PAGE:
Jesus follows up the four beatitudes with four maledictions, as though to reinforce what He had couched in milder language. And when the rich, the satiated, the merrymakers and the sought-after understand that they have had their day is when it dawns on us that none can have it both ways. And who knows, maybe the rich, the satiated, the merrymakers and the sought-after were not even at peace with themselves; they only pretended to feel blessed.

Therefore, only they can be truly blessed whose God is the Lord.

(Banner: Church of the Beatitudes, Israel)

A Road Well Taken

Selecting the right path, both literally and figuratively, is the central theme of American poet Robert Frost’s ‘The Road Not Taken’. The poem was prompted by the continual state of indecision faced by an English writer-friend of his. When the two went for walks, his friend always found it difficult to choose a route, and even after all that fuss was over, he sighed over the opportunities missed on the other route.

The poem popped into my mind as I was going through the Mass readings. We have Isaiah (6:1-2A, 3-8), Paul (1 Cor 15:1-11) and Peter (Lk 5:1-11), three Biblical heavyweights. Like Jeremiah last Sunday, they too faltered at first, then made a leap of faith. They received their calls quite differently but, animated by the love of God, they had the same goal in mind. And unlike the man in the poem, they never regretted the road they had taken. In fact, they were convinced, they persevered under trials, and received the crown of life.

Isaiah receives his prophetic call at the feast of Atonement. In the temple, he had visions of the heavenly court. He did not get to see God face to face; he only glimpsed the train of his garment and heard the quake and the smoke – signs of God’s presence. As he heard the angels sing the Sanctus (the same that we now hear at Mass) he began to feel anxious about his sinful state vis-à-vis God’s presence. He anticipated death but instead was healed by the touch of a burning coal. Fired thus with God’s spirit, he gave his fiat: ‘Here I am! Send me!’

Isaiah was ready to go as God’s messenger, and so was Saul after he became Paul. Initially a persecutor of the Christians, Paul’s dramatic encounter with Jesus on the high road to Damascus changed it all. He offered himself without reservation to God’s service. He undertook four missionary journeys and came to be called ‘Apostle of the Gentiles’. And as there were misgivings about Jesus’ death and resurrection, Paul proclaimed it as an undeniable fact and, for him, a life-changing experience. About the Resurrection, which is at the heart of the Christian message, Paul said emphatically that, without it, ‘our faith is futile’.

Whereas Isaiah was timid, and Paul who was conceited became humble after his personal experience of God, Simon Peter for his part was a rustic character. Jesus, however, did not look at his intellect but at his heart. A fisherman and unlettered though he was, Jesus made of him a fisher of men. Peter eventually became greater than all men of letters put together, schooled as he was in the knowledge and the love of God. He was in awe of Jesus, and on hearing His soothing words – ‘Do not be afraid. You will catch people from now on’ – Peter and his fellow fishermen James and John left everything and followed Him.

You and I, who are called to live out our baptismal vocation of priest, prophet and king, where do we stand? Do we believe that we should leave everything and follow Him? Or, do we, like the poet, see two paths, unsure which to choose?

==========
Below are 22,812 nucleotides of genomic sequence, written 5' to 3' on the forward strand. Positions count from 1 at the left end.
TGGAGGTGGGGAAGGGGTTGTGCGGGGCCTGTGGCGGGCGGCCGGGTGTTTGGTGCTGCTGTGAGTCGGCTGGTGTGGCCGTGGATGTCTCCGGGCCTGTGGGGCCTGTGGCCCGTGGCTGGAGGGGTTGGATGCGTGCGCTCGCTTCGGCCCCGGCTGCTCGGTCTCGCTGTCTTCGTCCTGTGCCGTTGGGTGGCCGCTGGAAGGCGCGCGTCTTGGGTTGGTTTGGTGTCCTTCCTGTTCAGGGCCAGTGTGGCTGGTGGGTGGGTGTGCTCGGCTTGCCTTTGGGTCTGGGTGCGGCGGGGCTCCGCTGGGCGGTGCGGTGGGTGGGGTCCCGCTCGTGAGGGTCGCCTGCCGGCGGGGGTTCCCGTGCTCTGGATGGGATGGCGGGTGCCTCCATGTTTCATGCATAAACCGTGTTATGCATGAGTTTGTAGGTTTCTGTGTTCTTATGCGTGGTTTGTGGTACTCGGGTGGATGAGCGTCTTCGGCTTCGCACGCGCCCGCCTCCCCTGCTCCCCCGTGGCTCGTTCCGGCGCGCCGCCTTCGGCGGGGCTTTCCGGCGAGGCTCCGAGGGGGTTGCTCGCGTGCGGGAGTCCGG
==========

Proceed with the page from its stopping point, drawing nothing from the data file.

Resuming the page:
Really speaking, Christians have only one path before them: to be messengers of God’s salvation and grace by the apostolate of presence. We are called to be the light of the world and the salt of the earth, such that the temporal is soaked in the Christian spirit. Indeed, we must not let ourselves be blinded by the city lights; we must not be lured by ideologies that lead us astray from the path of truth and justice; we must rather be committed to the only life-giver, Jesus Christ. He is the Way, the Truth and the Life. He shows us the road to Eternal Life. This cannot but be a road well taken.

The Splendour of our Vocation

Today we have a feast of scriptural texts about our prophetic vocation: Jer. I, 4-5, 17-19; I Cor. 12, 31-13 13; Lk 4, 21-30.

Years ago, I froze in my tracks when I heard God’s words to Jeremiah: ‘Even before I formed you in the womb, I have known you; even before you were born, I had set you apart, and appointed you a prophet to the nations.’ There is, undeniably, a rare touch of intimacy here that makes us feel special; but do those words also place a heavy responsibility on our shoulders, holding us accountable for our role as prophets?

On the other hand, without that bolt from the blue, wouldn’t we end up becoming complacent, lukewarm, mediocre? When God’s voice resounds in our minds and hearts, we are in awe of His majesty and mystery. His declarations also provide the shot in the arm that we so badly need, timid and weak as we are, and at risk, too, like Jeremiah was. God’s promise, then, to make of us ‘a fortified city, a pillar of iron with walls of bronze…’ feels so good and changes everything.

There is no denying that without aid from above, we are nothing. Notice the distressing experiences Jesus underwent in his hometown Nazareth. At first, ‘all agreed with Him and were lost in wonder, while He kept on speaking of the grace of God.’ They just stopped short of recognising His divine origin. And no sooner had they heard hard truths proceeding from the mouth of the Son of God, they became indignant and were even ready to throw Him down the cliff.

That’s a huge eyeopener; the nature of the public ministry and the ways of the world can indeed be baffling. Yet, we have to keep going; we have nothing better to do than what God has whispered in our ears. He expects no superhuman effort, nor should we expect to achieve success as the world looks at it; it just suffices to exercise our apostolate where we are planted. The only ammunition we need to carry is Love. No language, no prophecy, no knowledge, nothing can get round the devious ways of the world as love can.

St Paul’s ode to love is one of the most sublime of Christian texts and Jeremiah’s testimony one of the most impressive as regards the Christian vocation. Interestingly, they are both quoted at nuptial masses – for, after all, marriage is a very special vocation! It is no doubt fraught with risk and challenges, but then, very few are known to have given up before the miracle happened. Jesus too didn’t give up on His Bride, the Church. Why should we give up on the Church, our Mother, and all that she teaches us?